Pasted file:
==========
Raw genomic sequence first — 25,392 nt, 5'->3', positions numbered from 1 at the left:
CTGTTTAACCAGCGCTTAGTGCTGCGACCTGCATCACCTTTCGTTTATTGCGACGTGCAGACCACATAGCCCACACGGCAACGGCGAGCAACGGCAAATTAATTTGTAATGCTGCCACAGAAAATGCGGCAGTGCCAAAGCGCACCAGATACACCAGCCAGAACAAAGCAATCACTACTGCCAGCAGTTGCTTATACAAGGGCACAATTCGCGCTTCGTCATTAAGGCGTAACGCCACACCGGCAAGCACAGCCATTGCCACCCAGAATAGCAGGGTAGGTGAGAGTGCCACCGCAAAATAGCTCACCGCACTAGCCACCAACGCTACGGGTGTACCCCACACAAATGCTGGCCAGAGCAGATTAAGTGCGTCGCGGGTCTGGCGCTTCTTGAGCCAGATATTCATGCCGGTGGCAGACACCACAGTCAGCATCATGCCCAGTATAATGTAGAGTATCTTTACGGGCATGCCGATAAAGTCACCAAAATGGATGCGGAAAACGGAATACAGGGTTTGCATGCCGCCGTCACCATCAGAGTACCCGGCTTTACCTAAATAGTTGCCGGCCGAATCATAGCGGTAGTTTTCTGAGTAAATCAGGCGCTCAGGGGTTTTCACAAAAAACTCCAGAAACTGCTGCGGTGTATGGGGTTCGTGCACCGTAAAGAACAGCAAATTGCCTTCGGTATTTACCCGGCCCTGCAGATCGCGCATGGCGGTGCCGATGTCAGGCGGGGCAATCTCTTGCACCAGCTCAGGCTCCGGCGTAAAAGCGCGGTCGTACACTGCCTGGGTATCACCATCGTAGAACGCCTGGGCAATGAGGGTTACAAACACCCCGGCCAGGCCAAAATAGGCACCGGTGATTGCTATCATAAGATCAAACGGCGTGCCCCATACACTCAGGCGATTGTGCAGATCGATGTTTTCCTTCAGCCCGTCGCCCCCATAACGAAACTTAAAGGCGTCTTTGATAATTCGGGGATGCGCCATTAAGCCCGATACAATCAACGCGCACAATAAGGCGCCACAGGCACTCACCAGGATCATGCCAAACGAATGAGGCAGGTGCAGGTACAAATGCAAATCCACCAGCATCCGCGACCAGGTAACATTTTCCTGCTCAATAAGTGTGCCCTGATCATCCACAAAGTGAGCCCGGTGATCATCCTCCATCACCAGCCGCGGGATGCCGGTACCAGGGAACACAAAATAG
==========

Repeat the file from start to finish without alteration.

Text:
Raw genomic sequence first — 25,392 nt, 5'->3', positions numbered from 1 at the left:
CTGTTTAACCAGCGCTTAGTGCTGCGACCTGCATCACCTTTCGTTTATTGCGACGTGCAGACCACATAGCCCACACGGCAACGGCGAGCAACGGCAAATTAATTTGTAATGCTGCCACAGAAAATGCGGCAGTGCCAAAGCGCACCAGATACACCAGCCAGAACAAAGCAATCACTACTGCCAGCAGTTGCTTATACAAGGGCACAATTCGCGCTTCGTCATTAAGGCGTAACGCCACACCGGCAAGCACAGCCATTGCCACCCAGAATAGCAGGGTAGGTGAGAGTGCCACCGCAAAATAGCTCACCGCACTAGCCACCAACGCTACGGGTGTACCCCACACAAATGCTGGCCAGAGCAGATTAAGTGCGTCGCGGGTCTGGCGCTTCTTGAGCCAGATATTCATGCCGGTGGCAGACACCACAGTCAGCATCATGCCCAGTATAATGTAGAGTATCTTTACGGGCATGCCGATAAAGTCACCAAAATGGATGCGGAAAACGGAATACAGGGTTTGCATGCCGCCGTCACCATCAGAGTACCCGGCTTTACCTAAATAGTTGCCGGCCGAATCATAGCGGTAGTTTTCTGAGTAAATCAGGCGCTCAGGGGTTTTCACAAAAAACTCCAGAAACTGCTGCGGTGTATGGGGTTCGTGCACCGTAAAGAACAGCAAATTGCCTTCGGTATTTACCCGGCCCTGCAGATCGCGCATGGCGGTGCCGATGTCAGGCGGGGCAATCTCTTGCACCAGCTCAGGCTCCGGCGTAAAAGCGCGGTCGTACACTGCCTGGGTATCACCATCGTAGAACGCCTGGGCAATGAGGGTTACAAACACCCCGGCCAGGCCAAAATAGGCACCGGTGATTGCTATCATAAGATCAAACGGCGTGCCCCATACACTCAGGCGATTGTGCAGATCGATGTTTTCCTTCAGCCCGTCGCCCCCATAACGAAACTTAAAGGCGTCTTTGATAATTCGGGGATGCGCCATTAAGCCCGATACAATCAACGCGCACAATAAGGCGCCACAGGCACTCACCAGGATCATGCCAAACGAATGAGGCAGGTGCAGGTACAAATGCAAATCCACCAGCATCCGCGACCAGGTAACATTTTCCTGCTCAATAAGTGTGCCCTGATCATCCACAAAGTGAGCCCGGTGATCATCCTCCATCACCAGCCGCGGGATGCCGGTACCAGGGAACACAAAATAG